AS the debris of the first ever mid-air collision in the history of Indian aviation between a Saudi Boeing and a Kazakh IL-76 aircraft lie spread over an area of 10 km in Charkhi Dadri — about 80 km southwest of Delhi — several investigations are on to probe into the disaster. Whether it was pilot error or instrument failure, for aviation experts, however, the cause behind the collision that claimed 351 lives and reduced the safety of the Indian skies to a myth, lies somewhere in the haloed portals of the ministry of civil aviation and the National Airports Authority (NAA). The omen has long been felt to be disconcerting on the ground itself. The "airport stress syndrome' came to roost in India with the statement of an annual air traffic growth rate of five per cent and the NAA projection that the rate would have climbed to eight per cent from 1996 (see Down To Earth, Vol 3, No 12), thanks to the open skies policy adopted under the aviation glasnost. If the sheer magnitude of the November 12 accident makes the word ‘tragedy' sound like an understatement, the word ‘crowded' fails to convey the state of the Indian skies, once thought to be generous and capacious. Says air marshall D Keeler, former additional director general of civil aviation (ADGCA), "The quantum of air traffic handled by airports like Delhi and Mumbai has flown above the danger mark. We are promoting its further growth and approaching the target of close to 20 flights per hour. Aviation operations are a matter of dealing with carefully carved out corridors, and presently, the corridors resemble a choked throat.' But the asphyxiation of air corridors is not an unheard of phenomenon. Way back in 1988, when Vayudoot was being conceived as the alternative domestic airliner to the sagging Indian Airlines, jams in the air with aircrafts flying bumper to bumper were foreseen. Air Traffic Control (atc) was identified as the key area of growth to handle the number of flights that resembled German armadas over England during World War II.K V N Murthy, former executive director (planning), naa, says, "There are airports in the west and the east which are handling much more traffic. But the difference is the quality of technology at disposal in the air traffic control rooms that makes their job easier and reduces the error margin.'It is indeed a startling revelation that air traffic controllers at the Delhi and Mumbai airports which, incidentally, are the most modern ones, monitor air traffic manually. Surjeet Singh, a controller in Delhi says, "We handle flights on paper and fix recording points for both incoming and outgoing flights. Once a flight reports its presence, we fix another slot and then move to the next. Once there is a computer to do all this and a sensor to feed a voice system, we can cut down the time taken to handle each flight.'In fact, an ambitious atc automation project was conceived in 1988 by the naa in collaboration with the International Civil Aviation Organisation (ICAO). Following global tenders in 1990, the contract went to the lowest bidder — Raytheon — a us-based company. Today, the project outlay cost is Rs 423 crore.As per the contract, Delhi and Mumbai atcs would get a whole range of sensors: one airport surveillance radar (ASR) with a range of 60 nautical miles, one en route surveillance radar and a monopulse secondary surveillance radar — the last two with a range of 250 nautical miles (one nautical mile = 2.9 km). For better communication, installation of very high frequency omnigraphers (VHFO) of a 30 nautical mile range and very high frequency omni range transmitters for bifurcation of unidirectional flights have been proposed. Presently, the Delhi and Mumbai control towers function with an ASR having a range of 60 miles. Of the seven vhfos that were proposed, four have been installed. But there were complaints of radar ‘slippage'. For example, on the radar screen one aircraft was shown by two blips, and often, the radar did not pick up the signal of a moving target within its range. According to airport officials, apparently the equipment supplied had some defects in the software. Says Keeler, "Had the new radars been commissioned in time, then there would have been fewer chances of this collision. Ironically, the given date of completion of the automation project was November 1, and the crash took place within a fortnight's time." Keeler says that the collision occurred because one of the two aircrafts strayed into the others flight path although the Saudia plane was directed by the atc to maintain a height of "14,000 ft and level' after leaving Delhi, and the incoming Kazakh airliner was asked to maintain "15,000 ft and level'. It has been recorded that the two aircrafts were at a distance of 13 miles, and were, according to the pilots, maintaining their respective heights (later, a section of the press reported that the Saudia aircraft had assumed excess height). But 13 miles is a minor distance between two aircrafts moving towards each other along the same path at the speed of 260 nautical mile/hour — to be covered within a matter of seconds.The atc at the control tower saw the two aircrafts on the screen as two blips. He knew the distance between the two and their position, but not the speed or the height, because the 20-year old radars in use at the igia do not provide this kind of data. Therefore, even as the two blips converged on the screen, the atc saw no cause for alarm. It was only when the blips did not separate themselves and carry on along the designated path but just vanished from the screen, that the initial shock set in. Says Murthy, "World over, the atcs have detailed data and they warn the aircrafts from straying into each other's path. But not so in India." Experts like Keeler say, "What is important is the fact that the control tower did not have an inkling that the two crafts were on the collision course. On the radar screens that are in use, all incoming and outgoing flights on the same radial seem to be on the collision course. These two dots, however, met on the screen and disappeared." The former ADGCA says that even a freak meteorological phenomenon could have led to the collision. H S Khola, DGCA, however, refuted charges that the equipments at the igia control tower were outmoded. He was speaking at a press conference in New Delhi, on November 13. It is also not known whether the aircrafts were equipped with a collision warning system, mandatory for aircrafts operating in the developed world. But it was not just the absence of certain instruments that invited the disaster. There were other lapses as far as the general operation procedures laid down by the icao are concerned, the most crucial being the ‘lateral separation' of the incoming and outgoing flights.Says Keeler, "The aircrafts in the sector (path) were separated by a height of 1000 ft. That is one level of safety margin. But then, they could have been separated laterally also, so that, even if there is some problem in levelling, they are still not on collision course." The two ill-destined aircrafts were flying in a sector once nicknamed ‘green five two', which handles more international flights than domestic ones. Normally, all sectors have corridors with lateral seperation for both incoming and outgoing, as well as domestic and international flights. In fact, all corridors in the Indian air space have provision for lateral separation, with the exception of this particular one.Keeler says, "The lateral separation was not done in this case as it was claimed that the corridor towards Pakistan in the west is too narrow. But I do not agree. It is at least three km wide, and there is scope for lateral seperation for adding another safety margin." The alibi adopted by the naa was that the Indian Airforce has always resisted expansion of the corridor citing security reasons. But according to Keeler, the airforce had, some months ago, called for negotiations for widening of the corridor. Another factor is the curfew system enforced by countries on the east and west of India due to the immense noise polllution caused by the aircrafts. Thus, to skip night travel through these countries, aircrafts on international sorties prefer night flying over India. But with ancient radars and communication systems in our country, night flying increases the risk factor all the more. Recently, the situation had improved a little when in Delhi and Mumbai, an Instrument Guided Landing System was installed to facilitate safe take-off and landing. To take a look at the West, in the us, a comprehensive plan known as the Future Air Navigation System (fans), is being drawn up by aviation authorities which is expected to be operational from ad 2010. A close-up of the system shows the following features:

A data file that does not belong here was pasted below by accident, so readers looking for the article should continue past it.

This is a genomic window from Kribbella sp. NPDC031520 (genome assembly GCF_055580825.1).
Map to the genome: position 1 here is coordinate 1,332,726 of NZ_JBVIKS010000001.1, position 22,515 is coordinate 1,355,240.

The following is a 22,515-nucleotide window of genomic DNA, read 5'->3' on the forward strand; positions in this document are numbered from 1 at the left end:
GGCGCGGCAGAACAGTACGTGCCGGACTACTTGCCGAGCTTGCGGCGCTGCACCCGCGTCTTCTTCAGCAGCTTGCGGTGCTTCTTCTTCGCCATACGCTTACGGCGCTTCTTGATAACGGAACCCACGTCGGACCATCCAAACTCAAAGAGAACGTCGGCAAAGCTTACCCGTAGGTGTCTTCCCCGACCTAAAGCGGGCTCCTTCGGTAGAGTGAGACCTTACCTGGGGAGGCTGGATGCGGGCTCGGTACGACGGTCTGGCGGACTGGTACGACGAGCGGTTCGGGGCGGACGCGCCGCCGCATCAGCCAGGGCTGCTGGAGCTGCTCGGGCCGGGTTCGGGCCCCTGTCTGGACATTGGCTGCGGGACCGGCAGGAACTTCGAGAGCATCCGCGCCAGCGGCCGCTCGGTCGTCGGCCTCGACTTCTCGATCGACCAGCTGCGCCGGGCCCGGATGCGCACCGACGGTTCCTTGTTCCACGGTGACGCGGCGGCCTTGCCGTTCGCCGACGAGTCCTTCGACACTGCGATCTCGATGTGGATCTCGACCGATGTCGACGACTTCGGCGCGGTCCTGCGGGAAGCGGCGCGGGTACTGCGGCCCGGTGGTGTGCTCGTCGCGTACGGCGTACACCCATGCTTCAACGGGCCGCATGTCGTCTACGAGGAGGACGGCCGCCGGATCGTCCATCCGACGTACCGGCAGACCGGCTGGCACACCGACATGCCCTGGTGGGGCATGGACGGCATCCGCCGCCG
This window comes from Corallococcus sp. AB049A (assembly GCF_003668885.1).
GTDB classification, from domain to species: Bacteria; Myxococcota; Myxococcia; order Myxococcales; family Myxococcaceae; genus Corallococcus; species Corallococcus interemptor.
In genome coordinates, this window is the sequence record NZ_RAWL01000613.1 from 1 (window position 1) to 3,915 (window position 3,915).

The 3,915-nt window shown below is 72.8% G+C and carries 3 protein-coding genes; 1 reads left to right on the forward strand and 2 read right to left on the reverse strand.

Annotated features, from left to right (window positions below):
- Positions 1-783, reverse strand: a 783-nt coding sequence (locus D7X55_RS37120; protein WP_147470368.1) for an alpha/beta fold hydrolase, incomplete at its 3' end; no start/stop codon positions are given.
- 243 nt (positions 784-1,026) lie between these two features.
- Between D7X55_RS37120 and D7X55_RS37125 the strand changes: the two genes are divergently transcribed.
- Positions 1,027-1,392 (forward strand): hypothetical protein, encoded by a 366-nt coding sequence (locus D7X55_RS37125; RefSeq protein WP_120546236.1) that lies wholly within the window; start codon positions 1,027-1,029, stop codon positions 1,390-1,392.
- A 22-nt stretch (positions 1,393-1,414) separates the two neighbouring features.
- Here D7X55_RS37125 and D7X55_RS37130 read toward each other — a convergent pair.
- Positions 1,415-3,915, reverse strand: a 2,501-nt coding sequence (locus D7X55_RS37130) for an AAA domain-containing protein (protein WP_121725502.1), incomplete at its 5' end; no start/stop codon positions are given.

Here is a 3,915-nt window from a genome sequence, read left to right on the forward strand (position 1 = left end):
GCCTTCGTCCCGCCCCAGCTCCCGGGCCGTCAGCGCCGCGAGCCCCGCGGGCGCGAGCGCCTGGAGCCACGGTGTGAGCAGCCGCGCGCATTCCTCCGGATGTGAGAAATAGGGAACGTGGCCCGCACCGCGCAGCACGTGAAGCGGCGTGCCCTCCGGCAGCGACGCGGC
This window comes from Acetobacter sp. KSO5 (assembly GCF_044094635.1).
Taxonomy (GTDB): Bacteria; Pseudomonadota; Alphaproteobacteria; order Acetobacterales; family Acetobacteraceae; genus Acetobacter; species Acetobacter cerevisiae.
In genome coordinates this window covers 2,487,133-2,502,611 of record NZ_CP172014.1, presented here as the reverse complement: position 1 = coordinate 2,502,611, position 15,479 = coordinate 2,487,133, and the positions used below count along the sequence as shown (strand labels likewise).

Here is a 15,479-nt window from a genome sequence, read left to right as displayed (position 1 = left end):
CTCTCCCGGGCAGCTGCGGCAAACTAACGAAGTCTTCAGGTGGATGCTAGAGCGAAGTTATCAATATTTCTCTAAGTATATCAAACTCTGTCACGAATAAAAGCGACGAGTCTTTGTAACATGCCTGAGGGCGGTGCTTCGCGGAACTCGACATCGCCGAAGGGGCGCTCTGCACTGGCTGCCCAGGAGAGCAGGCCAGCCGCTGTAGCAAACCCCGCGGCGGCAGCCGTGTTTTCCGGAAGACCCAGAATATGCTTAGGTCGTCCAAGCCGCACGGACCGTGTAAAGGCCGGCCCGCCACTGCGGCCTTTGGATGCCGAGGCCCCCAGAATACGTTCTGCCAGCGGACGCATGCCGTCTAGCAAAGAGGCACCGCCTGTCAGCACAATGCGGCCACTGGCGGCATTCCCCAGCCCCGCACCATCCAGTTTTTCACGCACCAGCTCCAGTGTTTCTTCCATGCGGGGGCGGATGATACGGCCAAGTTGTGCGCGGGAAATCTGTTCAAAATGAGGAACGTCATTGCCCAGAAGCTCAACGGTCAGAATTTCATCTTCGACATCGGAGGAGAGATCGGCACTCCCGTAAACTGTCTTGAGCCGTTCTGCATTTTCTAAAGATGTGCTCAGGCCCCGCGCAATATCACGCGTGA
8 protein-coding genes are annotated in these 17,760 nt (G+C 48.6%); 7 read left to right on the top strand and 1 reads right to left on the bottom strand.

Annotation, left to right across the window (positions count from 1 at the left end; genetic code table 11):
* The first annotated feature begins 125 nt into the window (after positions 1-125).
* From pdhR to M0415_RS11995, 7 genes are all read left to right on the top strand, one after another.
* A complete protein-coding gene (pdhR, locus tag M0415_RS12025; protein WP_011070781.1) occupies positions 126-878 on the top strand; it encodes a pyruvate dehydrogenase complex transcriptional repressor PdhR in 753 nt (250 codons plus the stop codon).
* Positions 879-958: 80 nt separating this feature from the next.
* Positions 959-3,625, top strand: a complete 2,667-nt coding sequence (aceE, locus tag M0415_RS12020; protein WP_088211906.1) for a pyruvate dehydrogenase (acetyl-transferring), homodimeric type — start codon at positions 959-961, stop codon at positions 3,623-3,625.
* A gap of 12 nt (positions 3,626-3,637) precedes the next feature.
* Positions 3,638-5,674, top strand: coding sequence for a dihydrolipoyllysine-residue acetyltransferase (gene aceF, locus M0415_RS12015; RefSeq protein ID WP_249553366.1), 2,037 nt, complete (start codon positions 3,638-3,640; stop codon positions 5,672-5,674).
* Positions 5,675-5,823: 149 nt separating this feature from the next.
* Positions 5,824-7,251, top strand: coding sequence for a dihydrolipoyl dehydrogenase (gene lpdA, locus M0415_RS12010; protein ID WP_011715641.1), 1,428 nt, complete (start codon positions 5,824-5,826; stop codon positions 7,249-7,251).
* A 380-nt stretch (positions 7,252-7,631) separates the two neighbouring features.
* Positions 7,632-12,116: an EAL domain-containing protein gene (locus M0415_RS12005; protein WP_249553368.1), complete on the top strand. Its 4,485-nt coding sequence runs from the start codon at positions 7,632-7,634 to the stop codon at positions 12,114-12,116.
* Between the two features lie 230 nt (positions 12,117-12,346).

• the package includes the Global Satellite Navigation System (GSNS)
• it is being developed by the us department of defense
• the fans package involves a total of 21 satellites
• the system transmits position and altitude data to an accuracy of 10 m
The GSNS, which will update positional information on aircrafts, is a combination of observation and communication satellites. Several European nations have expressed their interest in this system. According to the NAA, the Indian authorities, too, are keen on having the fans installed for a safer flying future.